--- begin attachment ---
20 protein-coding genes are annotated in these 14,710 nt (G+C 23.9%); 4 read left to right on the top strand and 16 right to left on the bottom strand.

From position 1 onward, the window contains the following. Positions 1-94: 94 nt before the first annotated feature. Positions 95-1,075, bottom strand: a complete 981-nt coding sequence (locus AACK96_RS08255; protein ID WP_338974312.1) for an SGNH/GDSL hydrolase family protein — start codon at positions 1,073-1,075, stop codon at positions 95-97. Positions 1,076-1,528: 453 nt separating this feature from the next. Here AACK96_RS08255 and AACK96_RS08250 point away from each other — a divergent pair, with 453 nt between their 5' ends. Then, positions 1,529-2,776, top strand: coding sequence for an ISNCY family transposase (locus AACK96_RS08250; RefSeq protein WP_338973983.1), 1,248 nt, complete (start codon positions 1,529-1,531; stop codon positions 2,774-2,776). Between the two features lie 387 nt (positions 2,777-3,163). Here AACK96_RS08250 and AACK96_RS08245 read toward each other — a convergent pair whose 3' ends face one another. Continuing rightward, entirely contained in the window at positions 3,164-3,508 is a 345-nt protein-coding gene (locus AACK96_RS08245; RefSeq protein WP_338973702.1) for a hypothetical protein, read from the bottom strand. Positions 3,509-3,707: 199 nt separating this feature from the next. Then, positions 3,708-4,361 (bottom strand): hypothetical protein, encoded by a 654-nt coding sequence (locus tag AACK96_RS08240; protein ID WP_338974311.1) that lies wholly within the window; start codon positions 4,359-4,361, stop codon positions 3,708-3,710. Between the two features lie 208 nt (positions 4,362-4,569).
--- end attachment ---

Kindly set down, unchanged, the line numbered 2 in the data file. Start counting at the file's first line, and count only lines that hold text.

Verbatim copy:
From position 1 onward, the window contains the following. Positions 1-94: 94 nt before the first annotated feature. Positions 95-1,075, bottom strand: a complete 981-nt coding sequence (locus AACK96_RS08255; protein ID WP_338974312.1) for an SGNH/GDSL hydrolase family protein — start codon at positions 1,073-1,075, stop codon at positions 95-97. Positions 1,076-1,528: 453 nt separating this feature from the next. Here AACK96_RS08255 and AACK96_RS08250 point away from each other — a divergent pair, with 453 nt between their 5' ends. Then, positions 1,529-2,776, top strand: coding sequence for an ISNCY family transposase (locus AACK96_RS08250; RefSeq protein WP_338973983.1), 1,248 nt, complete (start codon positions 1,529-1,531; stop codon positions 2,774-2,776). Between the two features lie 387 nt (positions 2,777-3,163). Here AACK96_RS08250 and AACK96_RS08245 read toward each other — a convergent pair whose 3' ends face one another. Continuing rightward, entirely contained in the window at positions 3,164-3,508 is a 345-nt protein-coding gene (locus AACK96_RS08245; RefSeq protein WP_338973702.1) for a hypothetical protein, read from the bottom strand. Positions 3,509-3,707: 199 nt separating this feature from the next. Then, positions 3,708-4,361 (bottom strand): hypothetical protein, encoded by a 654-nt coding sequence (locus tag AACK96_RS08240; protein ID WP_338974311.1) that lies wholly within the window; start codon positions 4,359-4,361, stop codon positions 3,708-3,710. Between the two features lie 208 nt (positions 4,362-4,569).